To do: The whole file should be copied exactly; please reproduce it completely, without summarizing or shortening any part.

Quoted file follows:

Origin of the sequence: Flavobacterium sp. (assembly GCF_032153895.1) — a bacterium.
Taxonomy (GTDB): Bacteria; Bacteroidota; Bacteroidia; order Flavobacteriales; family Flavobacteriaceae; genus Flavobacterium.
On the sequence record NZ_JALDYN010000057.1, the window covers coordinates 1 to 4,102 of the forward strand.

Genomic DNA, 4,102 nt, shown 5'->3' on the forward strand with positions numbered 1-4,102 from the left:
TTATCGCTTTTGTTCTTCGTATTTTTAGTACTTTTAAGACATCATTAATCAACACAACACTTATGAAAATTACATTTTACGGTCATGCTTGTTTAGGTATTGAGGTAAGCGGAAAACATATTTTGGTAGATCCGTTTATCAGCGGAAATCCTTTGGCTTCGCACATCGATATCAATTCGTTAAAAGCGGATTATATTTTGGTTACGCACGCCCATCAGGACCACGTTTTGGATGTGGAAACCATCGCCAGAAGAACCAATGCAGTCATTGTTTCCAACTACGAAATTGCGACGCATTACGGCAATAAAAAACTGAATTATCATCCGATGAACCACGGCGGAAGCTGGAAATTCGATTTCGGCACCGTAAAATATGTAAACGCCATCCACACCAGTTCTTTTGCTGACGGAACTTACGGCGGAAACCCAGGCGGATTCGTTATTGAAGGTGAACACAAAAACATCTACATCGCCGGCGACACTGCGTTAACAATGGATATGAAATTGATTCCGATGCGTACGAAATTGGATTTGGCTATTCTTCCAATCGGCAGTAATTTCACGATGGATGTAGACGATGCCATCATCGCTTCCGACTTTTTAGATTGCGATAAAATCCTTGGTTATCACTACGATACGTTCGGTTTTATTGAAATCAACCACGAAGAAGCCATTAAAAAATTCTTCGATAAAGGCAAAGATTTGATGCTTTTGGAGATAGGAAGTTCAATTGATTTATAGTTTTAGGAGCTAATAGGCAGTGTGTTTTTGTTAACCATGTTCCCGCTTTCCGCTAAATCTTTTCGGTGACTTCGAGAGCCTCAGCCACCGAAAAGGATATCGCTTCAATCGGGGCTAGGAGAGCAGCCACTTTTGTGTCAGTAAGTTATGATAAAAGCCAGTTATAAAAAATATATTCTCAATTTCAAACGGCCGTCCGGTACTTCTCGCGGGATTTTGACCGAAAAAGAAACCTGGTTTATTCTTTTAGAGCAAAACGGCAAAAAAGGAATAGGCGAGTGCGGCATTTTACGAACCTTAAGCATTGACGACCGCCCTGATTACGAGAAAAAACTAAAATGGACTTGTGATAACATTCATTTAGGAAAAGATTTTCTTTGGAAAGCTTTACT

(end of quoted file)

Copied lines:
Origin of the sequence: Flavobacterium sp. (assembly GCF_032153895.1) — a bacterium.
Taxonomy (GTDB): Bacteria; Bacteroidota; Bacteroidia; order Flavobacteriales; family Flavobacteriaceae; genus Flavobacterium.
On the sequence record NZ_JALDYN010000057.1, the window covers coordinates 1 to 4,102 of the forward strand.

Genomic DNA, 4,102 nt, shown 5'->3' on the forward strand with positions numbered 1-4,102 from the left:
TTATCGCTTTTGTTCTTCGTATTTTTAGTACTTTTAAGACATCATTAATCAACACAACACTTATGAAAATTACATTTTACGGTCATGCTTGTTTAGGTATTGAGGTAAGCGGAAAACATATTTTGGTAGATCCGTTTATCAGCGGAAATCCTTTGGCTTCGCACATCGATATCAATTCGTTAAAAGCGGATTATATTTTGGTTACGCACGCCCATCAGGACCACGTTTTGGATGTGGAAACCATCGCCAGAAGAACCAATGCAGTCATTGTTTCCAACTACGAAATTGCGACGCATTACGGCAATAAAAAACTGAATTATCATCCGATGAACCACGGCGGAAGCTGGAAATTCGATTTCGGCACCGTAAAATATGTAAACGCCATCCACACCAGTTCTTTTGCTGACGGAACTTACGGCGGAAACCCAGGCGGATTCGTTATTGAAGGTGAACACAAAAACATCTACATCGCCGGCGACACTGCGTTAACAATGGATATGAAATTGATTCCGATGCGTACGAAATTGGATTTGGCTATTCTTCCAATCGGCAGTAATTTCACGATGGATGTAGACGATGCCATCATCGCTTCCGACTTTTTAGATTGCGATAAAATCCTTGGTTATCACTACGATACGTTCGGTTTTATTGAAATCAACCACGAAGAAGCCATTAAAAAATTCTTCGATAAAGGCAAAGATTTGATGCTTTTGGAGATAGGAAGTTCAATTGATTTATAGTTTTAGGAGCTAATAGGCAGTGTGTTTTTGTTAACCATGTTCCCGCTTTCCGCTAAATCTTTTCGGTGACTTCGAGAGCCTCAGCCACCGAAAAGGATATCGCTTCAATCGGGGCTAGGAGAGCAGCCACTTTTGTGTCAGTAAGTTATGATAAAAGCCAGTTATAAAAAATATATTCTCAATTTCAAACGGCCGTCCGGTACTTCTCGCGGGATTTTGACCGAAAAAGAAACCTGGTTTATTCTTTTAGAGCAAAACGGCAAAAAAGGAATAGGCGAGTGCGGCATTTTACGAACCTTAAGCATTGACGACCGCCCTGATTACGAGAAAAAACTAAAATGGACTTGTGATAACATTCATTTAGGAAAAGATTTTCTTTGGAAAGCTTTACT